Over the last three weeks I have entered into the discussion of the pros and cons of parking pads three different times. Once when upon being informed by letter that someone living down the street had applied to the Zoning Board of Appeals for a new front yard parking pad. Another time when I was reading through the Zoning Board Agenda (ZBA) and noticed a surprisingly high number of appeals for parking pads all over the city. And a third time when a friend flagged me down and told me that his immediate neighbor had just applied for permission to install a parking pad.
Until recently I had not much thought about the issue (or non issue) of parking pads one way or another. Of course living on the West Side, parking pads are just something that you deal with (when cars miss the pad and park across the sidewalk, for example – see lead image). I understand that there are areas all over the city where parking is an issue – more cars than there are driveways. Obviously parking pads can alleviate parking woes, making city living easier on homeowners and tenants. At the same time, an onslaught of parking pads could impede beautification efforts if not regulated. Who wants to live on a street where parked cars essentially replace front yards?
As the city continues to attract more people back into its neighborhoods, the ‘issue’ of parking pads will continue to arise. From what I understand, people cannot just run around putting in new parking pads willy nilly. There is a process, and neighbors are notified and allowed to object to the pads. I’m sure that there are some people who get away with laying down asphalt without consulting The City… heck, if you can remove a storefront facade on Elmwood Avenue on Christmas Day (without a permit) and not suffer any repercussions, then what’s to stop someone from putting in a residential parking pad on any given weekend?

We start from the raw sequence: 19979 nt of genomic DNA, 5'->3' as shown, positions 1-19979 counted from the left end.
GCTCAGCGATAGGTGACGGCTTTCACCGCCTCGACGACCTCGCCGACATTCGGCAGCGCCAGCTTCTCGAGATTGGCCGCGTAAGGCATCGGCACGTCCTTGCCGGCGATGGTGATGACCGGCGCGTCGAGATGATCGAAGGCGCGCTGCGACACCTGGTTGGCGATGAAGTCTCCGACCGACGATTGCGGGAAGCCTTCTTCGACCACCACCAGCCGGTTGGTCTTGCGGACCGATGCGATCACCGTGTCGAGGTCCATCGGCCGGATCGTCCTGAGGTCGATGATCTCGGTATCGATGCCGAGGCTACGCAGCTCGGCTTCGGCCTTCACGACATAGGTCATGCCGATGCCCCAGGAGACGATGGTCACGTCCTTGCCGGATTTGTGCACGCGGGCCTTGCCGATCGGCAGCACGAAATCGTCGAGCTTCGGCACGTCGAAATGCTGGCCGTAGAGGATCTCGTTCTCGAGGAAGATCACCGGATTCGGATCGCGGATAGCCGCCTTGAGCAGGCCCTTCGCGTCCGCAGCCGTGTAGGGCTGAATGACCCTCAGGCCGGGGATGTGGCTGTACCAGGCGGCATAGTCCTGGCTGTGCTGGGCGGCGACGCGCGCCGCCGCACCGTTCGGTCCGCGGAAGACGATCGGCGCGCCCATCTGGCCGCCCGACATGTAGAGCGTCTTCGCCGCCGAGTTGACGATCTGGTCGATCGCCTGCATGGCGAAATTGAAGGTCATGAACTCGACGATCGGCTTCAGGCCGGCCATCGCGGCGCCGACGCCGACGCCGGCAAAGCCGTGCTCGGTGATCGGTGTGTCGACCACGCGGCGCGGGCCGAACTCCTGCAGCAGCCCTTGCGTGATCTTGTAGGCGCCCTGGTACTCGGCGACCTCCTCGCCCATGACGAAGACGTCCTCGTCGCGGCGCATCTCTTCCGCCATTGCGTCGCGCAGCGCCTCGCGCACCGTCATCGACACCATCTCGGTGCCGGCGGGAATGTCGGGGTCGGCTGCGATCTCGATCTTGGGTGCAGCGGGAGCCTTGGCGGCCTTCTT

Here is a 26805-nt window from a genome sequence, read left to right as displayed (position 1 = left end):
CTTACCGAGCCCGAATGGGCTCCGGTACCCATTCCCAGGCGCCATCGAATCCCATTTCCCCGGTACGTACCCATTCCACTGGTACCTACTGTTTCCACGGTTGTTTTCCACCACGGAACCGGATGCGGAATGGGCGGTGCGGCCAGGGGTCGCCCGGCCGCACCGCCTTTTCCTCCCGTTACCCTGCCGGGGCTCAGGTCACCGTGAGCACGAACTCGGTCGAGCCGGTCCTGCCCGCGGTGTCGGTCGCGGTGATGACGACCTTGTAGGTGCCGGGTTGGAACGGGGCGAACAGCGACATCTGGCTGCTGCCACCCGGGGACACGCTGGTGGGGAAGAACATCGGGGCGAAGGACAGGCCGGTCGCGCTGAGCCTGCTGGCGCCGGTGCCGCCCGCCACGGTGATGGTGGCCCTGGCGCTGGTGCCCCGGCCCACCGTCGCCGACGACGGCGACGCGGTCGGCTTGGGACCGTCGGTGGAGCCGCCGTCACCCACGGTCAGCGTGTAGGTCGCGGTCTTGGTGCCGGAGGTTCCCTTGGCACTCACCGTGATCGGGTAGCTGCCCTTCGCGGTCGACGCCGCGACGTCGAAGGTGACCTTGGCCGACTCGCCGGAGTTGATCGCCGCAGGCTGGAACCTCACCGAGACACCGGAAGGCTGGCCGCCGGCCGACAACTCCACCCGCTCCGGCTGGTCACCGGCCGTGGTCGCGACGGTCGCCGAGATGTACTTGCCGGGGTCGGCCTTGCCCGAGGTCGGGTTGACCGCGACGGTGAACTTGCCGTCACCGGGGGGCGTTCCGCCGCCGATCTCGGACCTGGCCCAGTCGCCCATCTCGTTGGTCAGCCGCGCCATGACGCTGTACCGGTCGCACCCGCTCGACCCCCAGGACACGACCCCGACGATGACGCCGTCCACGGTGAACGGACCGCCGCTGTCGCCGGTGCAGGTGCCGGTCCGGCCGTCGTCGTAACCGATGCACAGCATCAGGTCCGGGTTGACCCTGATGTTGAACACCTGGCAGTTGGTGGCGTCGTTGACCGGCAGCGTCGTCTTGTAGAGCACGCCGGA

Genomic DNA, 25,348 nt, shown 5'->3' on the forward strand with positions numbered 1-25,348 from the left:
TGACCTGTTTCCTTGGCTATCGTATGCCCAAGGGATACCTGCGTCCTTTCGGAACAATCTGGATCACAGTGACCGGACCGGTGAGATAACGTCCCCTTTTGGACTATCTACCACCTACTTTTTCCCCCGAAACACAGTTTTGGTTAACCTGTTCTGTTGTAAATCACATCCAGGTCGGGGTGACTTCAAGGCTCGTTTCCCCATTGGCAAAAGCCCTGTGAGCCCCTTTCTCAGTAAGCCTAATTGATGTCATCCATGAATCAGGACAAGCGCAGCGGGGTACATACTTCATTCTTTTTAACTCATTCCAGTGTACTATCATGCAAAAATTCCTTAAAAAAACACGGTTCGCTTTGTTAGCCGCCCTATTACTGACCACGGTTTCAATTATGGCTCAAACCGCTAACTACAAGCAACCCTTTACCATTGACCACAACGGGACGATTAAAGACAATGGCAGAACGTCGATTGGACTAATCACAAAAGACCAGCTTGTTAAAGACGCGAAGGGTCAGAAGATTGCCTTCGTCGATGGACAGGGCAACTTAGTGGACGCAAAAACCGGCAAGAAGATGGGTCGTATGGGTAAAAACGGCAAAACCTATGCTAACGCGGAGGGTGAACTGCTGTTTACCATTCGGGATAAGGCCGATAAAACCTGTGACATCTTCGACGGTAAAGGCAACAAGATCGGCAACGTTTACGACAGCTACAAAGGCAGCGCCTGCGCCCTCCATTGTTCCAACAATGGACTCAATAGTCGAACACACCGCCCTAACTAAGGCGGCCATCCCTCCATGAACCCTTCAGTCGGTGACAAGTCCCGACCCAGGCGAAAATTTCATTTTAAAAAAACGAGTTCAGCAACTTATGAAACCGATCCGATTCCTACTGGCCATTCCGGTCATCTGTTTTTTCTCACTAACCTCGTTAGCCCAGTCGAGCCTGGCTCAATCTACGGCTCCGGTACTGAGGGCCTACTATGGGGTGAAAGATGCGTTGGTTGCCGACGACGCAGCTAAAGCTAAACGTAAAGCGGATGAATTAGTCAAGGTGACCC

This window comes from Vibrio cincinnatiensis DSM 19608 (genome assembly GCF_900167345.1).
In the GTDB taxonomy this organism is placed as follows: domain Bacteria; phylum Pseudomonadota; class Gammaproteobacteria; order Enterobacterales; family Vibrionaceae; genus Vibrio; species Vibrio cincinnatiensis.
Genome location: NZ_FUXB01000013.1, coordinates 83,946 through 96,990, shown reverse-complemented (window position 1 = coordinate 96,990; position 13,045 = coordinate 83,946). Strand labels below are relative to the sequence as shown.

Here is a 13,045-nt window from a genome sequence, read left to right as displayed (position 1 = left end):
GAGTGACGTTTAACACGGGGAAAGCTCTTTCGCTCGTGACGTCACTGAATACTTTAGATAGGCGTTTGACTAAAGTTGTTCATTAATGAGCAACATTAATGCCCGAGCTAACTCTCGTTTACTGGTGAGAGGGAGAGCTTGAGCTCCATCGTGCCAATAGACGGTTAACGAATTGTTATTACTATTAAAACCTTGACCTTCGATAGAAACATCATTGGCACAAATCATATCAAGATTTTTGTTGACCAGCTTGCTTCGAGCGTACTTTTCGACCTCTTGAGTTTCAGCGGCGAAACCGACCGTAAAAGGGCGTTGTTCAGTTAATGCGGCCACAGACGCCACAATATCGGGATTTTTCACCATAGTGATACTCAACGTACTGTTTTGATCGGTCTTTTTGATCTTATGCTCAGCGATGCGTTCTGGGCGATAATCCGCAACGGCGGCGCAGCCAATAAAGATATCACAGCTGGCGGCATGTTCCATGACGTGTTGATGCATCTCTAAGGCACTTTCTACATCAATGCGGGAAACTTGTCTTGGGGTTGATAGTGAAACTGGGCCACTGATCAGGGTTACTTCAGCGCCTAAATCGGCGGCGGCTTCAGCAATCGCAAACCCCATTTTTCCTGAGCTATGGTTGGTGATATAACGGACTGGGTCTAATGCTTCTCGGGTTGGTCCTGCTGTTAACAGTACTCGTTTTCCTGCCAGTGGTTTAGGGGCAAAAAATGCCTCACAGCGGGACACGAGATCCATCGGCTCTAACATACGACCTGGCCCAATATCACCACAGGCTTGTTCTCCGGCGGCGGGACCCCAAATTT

In the end, there are some parking pads that blend in to properties, rather than sticking out like sore thumbs. It all depends on how far the houses are set back from the street I suppose. Permeable pavers and landscaping can go a long way towards making the occasional case for parking pads, but more often than not these additions to streets detract from neighborhoods in a number of ways, including safety, home values, walkability and aesthetics. For those who do have parking pads already, they will tell you that the ease of parking far outweighs any of those other considerations.
It will be interesting to see how our neighborhoods continue to change with the addition of more parking conveniences (pads) coming online. At this point there doesn’t appear to be any given zoning code precedents for anyone to adhere to (Green Code anyone?)… and if there are, what are they and who is monitoring them?